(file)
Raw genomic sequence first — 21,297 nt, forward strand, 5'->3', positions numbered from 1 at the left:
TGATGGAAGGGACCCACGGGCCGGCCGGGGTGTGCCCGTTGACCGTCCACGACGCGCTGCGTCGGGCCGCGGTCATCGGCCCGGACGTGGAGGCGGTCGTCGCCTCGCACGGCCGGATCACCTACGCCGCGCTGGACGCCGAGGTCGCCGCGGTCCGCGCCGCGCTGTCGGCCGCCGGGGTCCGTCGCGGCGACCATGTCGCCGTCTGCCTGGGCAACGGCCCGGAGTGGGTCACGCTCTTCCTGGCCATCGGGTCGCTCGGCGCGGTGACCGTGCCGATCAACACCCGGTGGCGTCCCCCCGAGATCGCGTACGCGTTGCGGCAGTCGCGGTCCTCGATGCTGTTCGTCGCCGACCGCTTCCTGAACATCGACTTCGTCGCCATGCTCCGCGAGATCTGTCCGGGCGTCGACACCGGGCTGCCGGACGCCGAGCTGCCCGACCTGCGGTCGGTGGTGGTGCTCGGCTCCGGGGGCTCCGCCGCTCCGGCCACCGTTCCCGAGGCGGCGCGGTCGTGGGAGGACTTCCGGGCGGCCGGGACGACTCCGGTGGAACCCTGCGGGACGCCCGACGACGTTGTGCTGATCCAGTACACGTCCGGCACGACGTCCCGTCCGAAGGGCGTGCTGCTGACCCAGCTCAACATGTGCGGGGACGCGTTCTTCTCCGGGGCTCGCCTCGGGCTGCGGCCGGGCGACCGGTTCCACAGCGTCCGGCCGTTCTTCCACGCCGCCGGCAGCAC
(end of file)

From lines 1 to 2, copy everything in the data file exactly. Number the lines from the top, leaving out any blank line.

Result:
Raw genomic sequence first — 21,297 nt, forward strand, 5'->3', positions numbered from 1 at the left:
TGATGGAAGGGACCCACGGGCCGGCCGGGGTGTGCCCGTTGACCGTCCACGACGCGCTGCGTCGGGCCGCGGTCATCGGCCCGGACGTGGAGGCGGTCGTCGCCTCGCACGGCCGGATCACCTACGCCGCGCTGGACGCCGAGGTCGCCGCGGTCCGCGCCGCGCTGTCGGCCGCCGGGGTCCGTCGCGGCGACCATGTCGCCGTCTGCCTGGGCAACGGCCCGGAGTGGGTCACGCTCTTCCTGGCCATCGGGTCGCTCGGCGCGGTGACCGTGCCGATCAACACCCGGTGGCGTCCCCCCGAGATCGCGTACGCGTTGCGGCAGTCGCGGTCCTCGATGCTGTTCGTCGCCGACCGCTTCCTGAACATCGACTTCGTCGCCATGCTCCGCGAGATCTGTCCGGGCGTCGACACCGGGCTGCCGGACGCCGAGCTGCCCGACCTGCGGTCGGTGGTGGTGCTCGGCTCCGGGGGCTCCGCCGCTCCGGCCACCGTTCCCGAGGCGGCGCGGTCGTGGGAGGACTTCCGGGCGGCCGGGACGACTCCGGTGGAACCCTGCGGGACGCCCGACGACGTTGTGCTGATCCAGTACACGTCCGGCACGACGTCCCGTCCGAAGGGCGTGCTGCTGACCCAGCTCAACATGTGCGGGGACGCGTTCTTCTCCGGGGCTCGCCTCGGGCTGCGGCCGGGCGACCGGTTCCACAGCGTCCGGCCGTTCTTCCACGCCGCCGGCAGCAC